Macspiration
Three Things a Switcher Should Know

On September 13, 2005, in Macspiration, Opinion, by Donny Yankellow

When I heard MyMac.com Publisher’s Tim Robertson announce on the weekly podcast that he was looking for someone to write a “How to” column for MyMac.com I thought, “I can do that.” At work and at home I am the person everyone calls when they have a problem or need help with their Macs. I figured I could put something together that made sense. So, a few emails and a phone call later, here I am starting my first article.

When I was trying to figure out what to write about for these articles, I decided to go with what I help people do on their Macs every day, and just turn those experiences into articles. Within the last month several people at the school where I teach have become “Switchers” and are using Macs for the first time. When I set up their computers I gave them a quick crash course on the Mac. A perfect topic for my first article.

RIGHT-CLICKING
Unless you have the new Mighty Mouse or a third party mouse, the first thing you notice when using a Mac is that there is only one button and no way to right-click. No problem. To right click, just hold the control (ctrl) key and click. You will get a menu similar to right-clicking on a Windows machine. The menu options may vary depending on the program. Of course, as I mentioned above, you can always buy a third party mouse for that extra button.

USING CD’s and DVD’s

Using CD’s and DVD’s is a little different on the Mac than a PC. First, if you have a tray loading Mac and a Mac keyboard, use the eject key (the last key in the top right corner of the keyboard) to open and close the tray. If you have a slot loading Mac (the CD or DVD goes into a slotted opening) you only have to worry about getting the disc out of the computer.

Unlike Windows, you can’t just open the drive tray and remove a CD or DVD. You have to eject the disc first. The easiest option is pressing the eject key on the keyboard as mentioned above (for trays or slot loaders). If you don’t like that option, you can click the icon for the disc on the main screen (called your Desktop) and do one of the following: drag that item to the trash which is located in the dock (the dock is the row of icons at the bottom of the screen when you boot the computer for the first time (I will cover more about the dock in a future article)), or press the Apple key + E, or go to the file menu and click Eject. (The Apple key is also known as the Command Key.) If you use the trashcan method, the trash can icon will become an eject symbol when you drag the disc or drive over it.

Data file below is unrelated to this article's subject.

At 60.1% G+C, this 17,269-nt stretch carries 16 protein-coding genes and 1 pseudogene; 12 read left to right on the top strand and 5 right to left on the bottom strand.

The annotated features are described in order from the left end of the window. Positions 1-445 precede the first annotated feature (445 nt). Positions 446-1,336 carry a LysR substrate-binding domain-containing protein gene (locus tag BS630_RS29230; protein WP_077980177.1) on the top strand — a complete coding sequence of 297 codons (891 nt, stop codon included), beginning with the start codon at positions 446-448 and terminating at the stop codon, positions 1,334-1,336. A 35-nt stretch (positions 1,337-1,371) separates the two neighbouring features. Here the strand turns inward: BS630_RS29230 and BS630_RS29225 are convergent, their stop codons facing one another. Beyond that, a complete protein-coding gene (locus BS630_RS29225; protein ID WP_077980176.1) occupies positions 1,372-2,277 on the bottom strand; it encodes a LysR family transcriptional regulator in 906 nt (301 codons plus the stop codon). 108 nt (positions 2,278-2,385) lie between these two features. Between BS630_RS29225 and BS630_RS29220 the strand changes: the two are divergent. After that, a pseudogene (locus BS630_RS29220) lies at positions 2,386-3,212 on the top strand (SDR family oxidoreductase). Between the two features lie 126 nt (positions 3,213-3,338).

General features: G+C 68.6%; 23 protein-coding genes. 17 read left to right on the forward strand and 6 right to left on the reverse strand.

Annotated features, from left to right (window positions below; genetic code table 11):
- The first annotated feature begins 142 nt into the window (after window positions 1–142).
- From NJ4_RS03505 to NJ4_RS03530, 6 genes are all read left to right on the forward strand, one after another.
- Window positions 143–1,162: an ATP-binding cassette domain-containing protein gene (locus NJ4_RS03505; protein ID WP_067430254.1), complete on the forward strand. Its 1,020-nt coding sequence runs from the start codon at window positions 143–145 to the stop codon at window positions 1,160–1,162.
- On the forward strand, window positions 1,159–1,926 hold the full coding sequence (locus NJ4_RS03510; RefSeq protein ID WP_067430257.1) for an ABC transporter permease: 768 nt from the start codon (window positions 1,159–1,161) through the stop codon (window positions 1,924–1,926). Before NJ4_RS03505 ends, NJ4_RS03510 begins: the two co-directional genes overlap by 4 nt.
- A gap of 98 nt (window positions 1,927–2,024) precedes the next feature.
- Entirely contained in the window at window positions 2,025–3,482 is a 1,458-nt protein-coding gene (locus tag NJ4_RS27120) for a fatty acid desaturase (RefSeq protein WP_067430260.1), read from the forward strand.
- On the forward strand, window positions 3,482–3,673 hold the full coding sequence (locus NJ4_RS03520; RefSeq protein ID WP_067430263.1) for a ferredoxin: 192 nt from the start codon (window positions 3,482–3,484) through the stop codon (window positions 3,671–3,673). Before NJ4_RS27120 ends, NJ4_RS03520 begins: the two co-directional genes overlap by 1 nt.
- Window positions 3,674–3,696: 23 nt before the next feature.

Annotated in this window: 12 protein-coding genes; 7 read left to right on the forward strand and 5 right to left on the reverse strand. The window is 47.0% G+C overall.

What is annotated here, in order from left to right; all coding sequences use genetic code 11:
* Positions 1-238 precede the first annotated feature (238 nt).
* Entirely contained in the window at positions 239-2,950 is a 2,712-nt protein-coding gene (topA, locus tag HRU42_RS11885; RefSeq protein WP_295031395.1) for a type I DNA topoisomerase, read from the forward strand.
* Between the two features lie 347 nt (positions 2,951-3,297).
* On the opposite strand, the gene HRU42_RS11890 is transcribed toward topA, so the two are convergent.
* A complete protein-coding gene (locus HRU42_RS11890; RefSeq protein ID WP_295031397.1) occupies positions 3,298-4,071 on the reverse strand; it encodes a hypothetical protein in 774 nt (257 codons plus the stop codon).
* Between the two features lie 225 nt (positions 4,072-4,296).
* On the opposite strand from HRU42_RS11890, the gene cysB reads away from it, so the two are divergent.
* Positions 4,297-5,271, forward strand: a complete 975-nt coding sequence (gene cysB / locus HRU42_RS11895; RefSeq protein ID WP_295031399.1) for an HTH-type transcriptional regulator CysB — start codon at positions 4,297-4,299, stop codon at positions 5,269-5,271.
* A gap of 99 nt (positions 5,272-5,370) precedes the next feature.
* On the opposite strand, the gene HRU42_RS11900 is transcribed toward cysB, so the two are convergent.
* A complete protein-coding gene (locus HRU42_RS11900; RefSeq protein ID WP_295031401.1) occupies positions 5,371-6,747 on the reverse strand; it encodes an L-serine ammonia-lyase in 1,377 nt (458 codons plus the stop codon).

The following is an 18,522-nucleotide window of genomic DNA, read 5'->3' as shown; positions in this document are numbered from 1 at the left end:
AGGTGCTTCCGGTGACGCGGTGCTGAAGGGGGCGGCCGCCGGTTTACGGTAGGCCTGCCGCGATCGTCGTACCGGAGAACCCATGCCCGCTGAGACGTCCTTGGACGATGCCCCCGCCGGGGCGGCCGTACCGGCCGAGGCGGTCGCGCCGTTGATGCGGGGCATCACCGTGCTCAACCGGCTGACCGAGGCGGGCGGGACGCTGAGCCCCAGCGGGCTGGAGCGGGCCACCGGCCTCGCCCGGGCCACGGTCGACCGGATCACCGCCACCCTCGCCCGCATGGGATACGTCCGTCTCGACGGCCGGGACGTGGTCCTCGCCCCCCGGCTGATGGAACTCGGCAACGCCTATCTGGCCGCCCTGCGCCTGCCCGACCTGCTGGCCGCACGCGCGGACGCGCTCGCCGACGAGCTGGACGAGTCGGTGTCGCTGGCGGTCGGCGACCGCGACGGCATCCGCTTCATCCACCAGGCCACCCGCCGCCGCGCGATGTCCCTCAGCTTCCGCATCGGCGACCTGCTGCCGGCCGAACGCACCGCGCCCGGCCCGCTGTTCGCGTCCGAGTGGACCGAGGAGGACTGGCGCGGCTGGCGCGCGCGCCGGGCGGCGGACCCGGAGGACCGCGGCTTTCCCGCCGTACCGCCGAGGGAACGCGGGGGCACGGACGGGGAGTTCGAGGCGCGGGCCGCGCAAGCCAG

click for full-size graphic

click for full-size graphic


Shutting down the computer

To shutdown your computer, go to the apple in the top left of your screen and click. A menu called the Apple Menu will appear. Go down the menu and click shutdown. A little window will pop-up. Click the blue button labeled Shutdown. If you would rather restart the computer, click Restart in the Apple Menu. The same window will open, but instead of Shutdown, you click the Restart button.

So there you go, my first article. You may think another topic belongs on this list. I started with a list of ten items that I eventually narrowed down to these three. The other seven will be covered in future articles. If you have any comments about this article, or a suggestion for what I should cover in the future, email me and I will try and cover them in future articles.

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